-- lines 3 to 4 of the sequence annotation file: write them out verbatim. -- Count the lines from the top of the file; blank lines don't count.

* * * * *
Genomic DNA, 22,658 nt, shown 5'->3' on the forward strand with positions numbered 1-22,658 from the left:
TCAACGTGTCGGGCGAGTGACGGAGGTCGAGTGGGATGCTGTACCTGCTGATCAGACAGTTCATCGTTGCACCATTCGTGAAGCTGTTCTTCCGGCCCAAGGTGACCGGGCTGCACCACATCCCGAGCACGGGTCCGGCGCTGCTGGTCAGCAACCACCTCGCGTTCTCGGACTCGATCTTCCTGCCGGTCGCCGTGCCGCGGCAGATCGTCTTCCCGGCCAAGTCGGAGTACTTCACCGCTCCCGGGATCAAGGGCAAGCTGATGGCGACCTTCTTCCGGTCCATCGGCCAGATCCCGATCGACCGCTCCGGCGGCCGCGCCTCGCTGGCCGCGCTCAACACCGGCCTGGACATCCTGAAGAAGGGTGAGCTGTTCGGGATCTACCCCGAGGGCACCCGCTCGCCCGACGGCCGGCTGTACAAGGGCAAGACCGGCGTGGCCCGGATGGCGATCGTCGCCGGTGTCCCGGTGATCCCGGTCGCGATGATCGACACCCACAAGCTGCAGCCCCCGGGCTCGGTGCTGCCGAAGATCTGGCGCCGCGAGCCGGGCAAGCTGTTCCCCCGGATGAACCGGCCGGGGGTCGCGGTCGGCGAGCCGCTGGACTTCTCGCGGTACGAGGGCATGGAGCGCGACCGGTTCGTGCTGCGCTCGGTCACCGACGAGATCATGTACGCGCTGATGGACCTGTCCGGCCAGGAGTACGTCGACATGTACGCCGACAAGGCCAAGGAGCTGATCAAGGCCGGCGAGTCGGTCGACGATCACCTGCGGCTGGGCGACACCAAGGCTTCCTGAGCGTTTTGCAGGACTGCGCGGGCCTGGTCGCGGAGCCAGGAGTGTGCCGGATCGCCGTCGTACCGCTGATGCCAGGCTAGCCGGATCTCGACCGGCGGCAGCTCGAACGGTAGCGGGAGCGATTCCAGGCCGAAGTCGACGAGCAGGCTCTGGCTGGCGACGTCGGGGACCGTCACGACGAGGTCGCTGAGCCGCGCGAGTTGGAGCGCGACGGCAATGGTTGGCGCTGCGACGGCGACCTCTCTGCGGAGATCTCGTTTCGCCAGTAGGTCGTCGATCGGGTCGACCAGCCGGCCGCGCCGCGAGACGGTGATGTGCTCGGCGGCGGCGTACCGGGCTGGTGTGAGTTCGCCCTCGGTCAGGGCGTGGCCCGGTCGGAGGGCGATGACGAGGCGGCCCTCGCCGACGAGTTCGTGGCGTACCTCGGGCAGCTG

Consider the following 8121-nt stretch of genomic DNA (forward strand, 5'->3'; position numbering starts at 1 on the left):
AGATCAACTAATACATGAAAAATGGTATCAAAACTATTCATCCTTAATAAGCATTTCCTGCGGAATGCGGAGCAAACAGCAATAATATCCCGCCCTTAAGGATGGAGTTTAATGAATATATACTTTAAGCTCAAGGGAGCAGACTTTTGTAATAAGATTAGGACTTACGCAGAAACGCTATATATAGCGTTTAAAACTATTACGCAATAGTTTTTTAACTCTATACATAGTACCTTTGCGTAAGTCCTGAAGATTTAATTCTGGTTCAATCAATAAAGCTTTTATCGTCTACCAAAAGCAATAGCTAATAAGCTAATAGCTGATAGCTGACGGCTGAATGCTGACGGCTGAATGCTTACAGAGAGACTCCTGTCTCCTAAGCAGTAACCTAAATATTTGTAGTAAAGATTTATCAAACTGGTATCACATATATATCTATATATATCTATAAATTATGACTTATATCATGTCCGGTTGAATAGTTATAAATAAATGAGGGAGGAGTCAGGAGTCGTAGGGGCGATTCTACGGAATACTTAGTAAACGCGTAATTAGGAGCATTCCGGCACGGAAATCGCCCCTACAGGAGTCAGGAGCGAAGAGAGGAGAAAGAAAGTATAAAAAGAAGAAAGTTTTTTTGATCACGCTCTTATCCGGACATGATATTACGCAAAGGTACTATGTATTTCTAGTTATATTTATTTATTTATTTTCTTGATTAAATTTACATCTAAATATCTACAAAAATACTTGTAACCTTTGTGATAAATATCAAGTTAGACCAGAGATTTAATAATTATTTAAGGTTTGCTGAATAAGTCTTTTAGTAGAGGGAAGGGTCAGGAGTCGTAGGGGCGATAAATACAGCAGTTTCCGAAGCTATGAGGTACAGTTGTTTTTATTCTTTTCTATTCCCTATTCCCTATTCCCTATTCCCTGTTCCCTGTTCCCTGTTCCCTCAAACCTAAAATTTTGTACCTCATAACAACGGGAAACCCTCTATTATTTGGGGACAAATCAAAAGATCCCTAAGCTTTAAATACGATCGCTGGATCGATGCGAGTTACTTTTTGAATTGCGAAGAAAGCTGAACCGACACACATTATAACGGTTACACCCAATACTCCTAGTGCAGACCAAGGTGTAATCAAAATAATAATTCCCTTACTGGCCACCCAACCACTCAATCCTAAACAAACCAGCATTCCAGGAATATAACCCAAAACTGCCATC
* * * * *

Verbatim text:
Consider the following 8121-nt stretch of genomic DNA (forward strand, 5'->3'; position numbering starts at 1 on the left):
AGATCAACTAATACATGAAAAATGGTATCAAAACTATTCATCCTTAATAAGCATTTCCTGCGGAATGCGGAGCAAACAGCAATAATATCCCGCCCTTAAGGATGGAGTTTAATGAATATATACTTTAAGCTCAAGGGAGCAGACTTTTGTAATAAGATTAGGACTTACGCAGAAACGCTATATATAGCGTTTAAAACTATTACGCAATAGTTTTTTAACTCTATACATAGTACCTTTGCGTAAGTCCTGAAGATTTAATTCTGGTTCAATCAATAAAGCTTTTATCGTCTACCAAAAGCAATAGCTAATAAGCTAATAGCTGATAGCTGACGGCTGAATGCTGACGGCTGAATGCTTACAGAGAGACTCCTGTCTCCTAAGCAGTAACCTAAATATTTGTAGTAAAGATTTATCAAACTGGTATCACATATATATCTATATATATCTATAAATTATGACTTATATCATGTCCGGTTGAATAGTTATAAATAAATGAGGGAGGAGTCAGGAGTCGTAGGGGCGATTCTACGGAATACTTAGTAAACGCGTAATTAGGAGCATTCCGGCACGGAAATCGCCCCTACAGGAGTCAGGAGCGAAGAGAGGAGAAAGAAAGTATAAAAAGAAGAAAGTTTTTTTGATCACGCTCTTATCCGGACATGATATTACGCAAAGGTACTATGTATTTCTAGTTATATTTATTTATTTATTTTCTTGATTAAATTTACATCTAAATATCTACAAAAATACTTGTAACCTTTGTGATAAATATCAAGTTAGACCAGAGATTTAATAATTATTTAAGGTTTGCTGAATAAGTCTTTTAGTAGAGGGAAGGGTCAGGAGTCGTAGGGGCGATAAATACAGCAGTTTCCGAAGCTATGAGGTACAGTTGTTTTTATTCTTTTCTATTCCCTATTCCCTATTCCCTATTCCCTGTTCCCTGTTCCCTGTTCCCTCAAACCTAAAATTTTGTACCTCATAACAACGGGAAACCCTCTATTATTTGGGGACAAATCAAAAGATCCCTAAGCTTTAAATACGATCGCTGGATCGATGCGAGTTACTTTTTGAATTGCGAAGAAAGCTGAACCGACACACATTATAACGGTTACACCCAATACTCCTAGTGCAGACCAAGGTGTAATCAAAATAATAATTCCCTTACTGGCCACCCAACCACTCAATCCTAAACAAACCAGCATTCCAGGAATATAACCCAAAACTGCCATC